To be able, however, to see in them not only something of worth but indeed something potentially godlike, to be cherished and adored, is the rarest and most ennoblingly unrealistic capacity ever bred within human souls. To look on the child whom our ancient ancestors would have seen as somehow unwholesome or as a worthless burden, and would have abandoned to fate, and to see in him or her instead a person worthy of all affection-resplendent with divine glory, ominous with an absolute demand upon our consciences, evoking our love and our reverence-is to be set free from mere elemental existence, and from those natural limitations that pre-Christian persons took to be the very definition of reality.
And only someone profoundly ignorant of history and of native human inclinations could doubt that it is only as a consequence of the revolutionary force of Christianity within our history, within the very heart of our shared nature, that any of us can experience this freedom. We deceive ourselves also, however, if we doubt how very fragile this vision of things truly is: how elusive this truth that only charity can know, how easily forgotten this mystery that only charity can penetrate.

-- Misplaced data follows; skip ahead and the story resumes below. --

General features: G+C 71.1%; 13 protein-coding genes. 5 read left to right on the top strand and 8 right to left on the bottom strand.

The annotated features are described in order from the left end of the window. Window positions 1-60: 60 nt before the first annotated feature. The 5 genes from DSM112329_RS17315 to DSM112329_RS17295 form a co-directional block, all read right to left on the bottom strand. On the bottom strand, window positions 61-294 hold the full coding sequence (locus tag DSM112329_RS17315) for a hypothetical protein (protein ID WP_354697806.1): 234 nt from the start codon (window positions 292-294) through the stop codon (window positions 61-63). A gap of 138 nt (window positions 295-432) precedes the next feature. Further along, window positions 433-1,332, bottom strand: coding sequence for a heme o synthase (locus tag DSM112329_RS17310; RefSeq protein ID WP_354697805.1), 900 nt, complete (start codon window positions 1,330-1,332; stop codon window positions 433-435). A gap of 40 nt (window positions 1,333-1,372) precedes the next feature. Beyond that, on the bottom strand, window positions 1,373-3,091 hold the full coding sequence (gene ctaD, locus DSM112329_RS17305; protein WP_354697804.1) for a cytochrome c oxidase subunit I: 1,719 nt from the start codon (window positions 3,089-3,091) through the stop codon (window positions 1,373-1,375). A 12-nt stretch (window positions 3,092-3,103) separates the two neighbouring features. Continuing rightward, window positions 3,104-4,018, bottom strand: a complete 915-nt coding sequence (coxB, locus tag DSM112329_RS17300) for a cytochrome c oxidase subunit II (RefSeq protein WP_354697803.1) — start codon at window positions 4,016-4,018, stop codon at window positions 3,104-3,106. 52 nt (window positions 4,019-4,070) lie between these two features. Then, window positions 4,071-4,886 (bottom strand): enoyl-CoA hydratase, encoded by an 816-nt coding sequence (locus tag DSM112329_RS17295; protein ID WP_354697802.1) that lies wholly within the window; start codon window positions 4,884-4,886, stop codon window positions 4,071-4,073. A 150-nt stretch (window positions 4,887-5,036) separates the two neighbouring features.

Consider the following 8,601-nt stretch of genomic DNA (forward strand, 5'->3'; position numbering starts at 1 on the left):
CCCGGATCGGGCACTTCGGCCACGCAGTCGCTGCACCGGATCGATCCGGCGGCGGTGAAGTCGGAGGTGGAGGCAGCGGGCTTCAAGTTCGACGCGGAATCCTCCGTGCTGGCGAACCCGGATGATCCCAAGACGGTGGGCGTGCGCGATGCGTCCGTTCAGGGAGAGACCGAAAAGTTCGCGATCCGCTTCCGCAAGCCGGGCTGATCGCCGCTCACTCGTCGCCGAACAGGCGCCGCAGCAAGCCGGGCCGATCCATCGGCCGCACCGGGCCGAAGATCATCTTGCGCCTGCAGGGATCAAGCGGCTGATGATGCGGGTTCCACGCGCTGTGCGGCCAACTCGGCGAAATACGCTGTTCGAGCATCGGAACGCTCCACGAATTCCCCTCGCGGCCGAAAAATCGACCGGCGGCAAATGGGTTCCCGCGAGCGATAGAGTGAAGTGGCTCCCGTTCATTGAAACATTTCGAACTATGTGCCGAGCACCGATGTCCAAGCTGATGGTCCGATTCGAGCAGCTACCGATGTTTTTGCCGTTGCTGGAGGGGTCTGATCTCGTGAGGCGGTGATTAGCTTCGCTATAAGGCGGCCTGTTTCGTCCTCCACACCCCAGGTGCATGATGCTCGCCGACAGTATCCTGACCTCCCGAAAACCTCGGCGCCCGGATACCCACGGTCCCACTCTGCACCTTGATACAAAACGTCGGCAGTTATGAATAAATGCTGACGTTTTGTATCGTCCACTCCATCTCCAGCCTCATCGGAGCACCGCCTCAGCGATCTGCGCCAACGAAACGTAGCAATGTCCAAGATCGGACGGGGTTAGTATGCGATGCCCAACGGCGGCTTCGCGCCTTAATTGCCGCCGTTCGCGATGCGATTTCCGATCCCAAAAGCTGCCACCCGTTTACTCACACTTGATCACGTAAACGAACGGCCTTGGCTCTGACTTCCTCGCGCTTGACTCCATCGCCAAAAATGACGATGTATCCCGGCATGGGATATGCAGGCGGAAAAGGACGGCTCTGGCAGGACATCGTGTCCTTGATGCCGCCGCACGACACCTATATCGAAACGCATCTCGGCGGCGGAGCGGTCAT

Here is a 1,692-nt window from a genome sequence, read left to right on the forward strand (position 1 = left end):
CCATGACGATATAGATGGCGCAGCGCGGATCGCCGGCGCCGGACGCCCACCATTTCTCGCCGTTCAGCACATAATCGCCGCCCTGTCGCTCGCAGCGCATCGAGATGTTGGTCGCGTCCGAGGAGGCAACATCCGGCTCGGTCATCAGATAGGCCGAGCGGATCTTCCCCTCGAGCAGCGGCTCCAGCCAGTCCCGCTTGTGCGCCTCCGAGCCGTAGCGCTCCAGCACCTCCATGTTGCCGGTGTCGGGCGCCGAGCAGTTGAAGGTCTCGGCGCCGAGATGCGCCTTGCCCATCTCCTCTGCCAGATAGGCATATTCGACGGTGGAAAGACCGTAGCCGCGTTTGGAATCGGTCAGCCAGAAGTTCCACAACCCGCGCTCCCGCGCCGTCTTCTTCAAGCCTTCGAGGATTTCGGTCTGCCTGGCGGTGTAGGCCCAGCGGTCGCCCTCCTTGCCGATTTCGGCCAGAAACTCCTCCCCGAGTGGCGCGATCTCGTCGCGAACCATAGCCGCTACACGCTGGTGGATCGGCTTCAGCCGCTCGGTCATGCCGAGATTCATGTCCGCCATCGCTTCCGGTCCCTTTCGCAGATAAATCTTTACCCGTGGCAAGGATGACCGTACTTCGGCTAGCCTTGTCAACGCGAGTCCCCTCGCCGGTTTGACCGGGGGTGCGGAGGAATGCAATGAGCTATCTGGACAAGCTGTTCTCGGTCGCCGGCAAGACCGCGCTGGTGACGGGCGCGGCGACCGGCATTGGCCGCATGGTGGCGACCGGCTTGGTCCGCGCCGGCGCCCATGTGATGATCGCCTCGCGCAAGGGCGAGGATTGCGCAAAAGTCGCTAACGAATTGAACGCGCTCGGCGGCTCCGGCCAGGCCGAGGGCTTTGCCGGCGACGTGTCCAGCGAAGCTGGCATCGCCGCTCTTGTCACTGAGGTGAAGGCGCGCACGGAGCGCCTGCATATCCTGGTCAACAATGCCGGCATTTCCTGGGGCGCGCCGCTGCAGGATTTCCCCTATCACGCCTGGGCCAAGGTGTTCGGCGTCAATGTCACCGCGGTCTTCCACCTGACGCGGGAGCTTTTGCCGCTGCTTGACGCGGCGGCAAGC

All of which, as I take leave of this phase of my argument, raises certain questions for me. A civilization, it seems obvious, is only as great or as wonderful as the spiritual ideals that animate it; and Christian ideals have shown themselves to be almost boundless in cultural fertility and dynamism. And yet, as the history of modernity shows, the creativity of these ideals can, in certain times and places, be exhausted, or at least subdued, if social and material circumstances cease to be propitious for them. I cannot help but wonder, then, what remains behind when Christianity’s power over culture recedes?
-David Bentley Hart in Atheist Delusions: The Christian Revolution and Its Fashionable Enemies, p. 212-216.